If you missed Muncie Girls‘ debut From Caplan to Belsize, you missed a treat. They emerged as part of a minor wave of similarly college rock-influenced bands like Doe and Personal Best singing about their experiences through the lens of their experiences as women and feminists. There was always something more personal about Muncie Girls though, singer Lande Hekt’s ability to make you feel like she’s talking to you and you alone gave From Caplan to Belsize the air of reading her diaries, but not in a voyeuristic way. It’s more like she’s invited you to, like she’s relying on the listener to be her support network as she goes through struggles.
Second album Fixed Ideals continues in a similar vein, but the focus has shifted slightly to mental health troubles. On lead single and second track ‘Picture of Health’ Hekt confesses she’s been “having a hard time looking after myself” and offering to look after the subject of the song in exchange for the same, a low-key support group after “seven days… make you think that good friends are an illusion”. Later ‘Clinic’ talks about her experiences of going to the doctor for help with panic attacks only to be faced with a three week wait to begin with and later her frustrations at being “added to the fixed list even though I struggled still”. It’s a story that hits close to home; I’ve recently started medication for my anxiety after a particularly overwhelming period and am waiting for a CBT referral. But there’s something reassuring about the way Hekt sings about her experiences, a background air of hope.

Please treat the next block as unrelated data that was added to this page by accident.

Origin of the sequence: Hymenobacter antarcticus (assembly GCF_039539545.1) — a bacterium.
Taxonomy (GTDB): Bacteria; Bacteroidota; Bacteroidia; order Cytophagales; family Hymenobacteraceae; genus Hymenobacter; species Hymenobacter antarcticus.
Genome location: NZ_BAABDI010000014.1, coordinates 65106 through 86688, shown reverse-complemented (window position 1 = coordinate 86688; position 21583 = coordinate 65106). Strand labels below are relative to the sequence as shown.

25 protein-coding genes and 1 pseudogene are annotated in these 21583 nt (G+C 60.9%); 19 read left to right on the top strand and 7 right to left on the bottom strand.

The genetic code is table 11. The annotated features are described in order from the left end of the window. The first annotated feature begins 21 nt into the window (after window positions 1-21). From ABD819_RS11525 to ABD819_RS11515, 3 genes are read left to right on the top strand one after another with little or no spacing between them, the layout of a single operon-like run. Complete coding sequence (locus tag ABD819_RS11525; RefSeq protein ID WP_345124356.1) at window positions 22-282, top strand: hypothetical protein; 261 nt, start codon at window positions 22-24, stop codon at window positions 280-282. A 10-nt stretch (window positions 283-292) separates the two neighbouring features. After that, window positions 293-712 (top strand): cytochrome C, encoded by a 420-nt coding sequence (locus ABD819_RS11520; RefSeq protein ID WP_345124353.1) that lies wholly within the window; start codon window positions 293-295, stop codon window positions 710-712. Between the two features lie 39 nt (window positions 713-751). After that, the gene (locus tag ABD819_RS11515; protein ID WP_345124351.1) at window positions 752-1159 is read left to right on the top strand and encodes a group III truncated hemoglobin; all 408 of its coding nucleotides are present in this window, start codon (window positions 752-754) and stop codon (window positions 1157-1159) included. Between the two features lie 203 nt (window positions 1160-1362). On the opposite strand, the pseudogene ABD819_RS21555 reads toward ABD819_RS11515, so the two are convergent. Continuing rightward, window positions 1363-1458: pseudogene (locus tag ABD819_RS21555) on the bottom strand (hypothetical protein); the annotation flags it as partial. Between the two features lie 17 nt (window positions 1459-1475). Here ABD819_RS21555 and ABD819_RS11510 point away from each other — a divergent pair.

There’s a wider look at the causes of her stresses and coping mechanisms as well. Opener ‘Jeremy’ is about her absent, frankly useless father and includes the priceless line “I’m so angry I’m going to get a tattoo/That says ‘fuck Jeremy Clarkson and fuck you too'”. ‘Bubble Bath’ is about giving up eating animals and includes the surprisingly effective sound of bubbles being blown in a drink. That’s just one example of how the Muncie Girls pallette has expanded too; ‘Falling Down’ and ‘Isn’t Life Funny’ lean in more of a pop direction than they’ve done before, ‘Hangovers’ winds the record down with acoustic strumming and piano before ‘Family of Four’ closes proceedings in dramatic, widescreen fashion while raging against the Tories and the DWP. In lesser hands all of this lyrical seriousness could become wearing but Muncie Girls shape it into another brilliant record with a deft touch and an ear for a melodic hook.
Fixed Ideals is out now on Specialist Subject Records.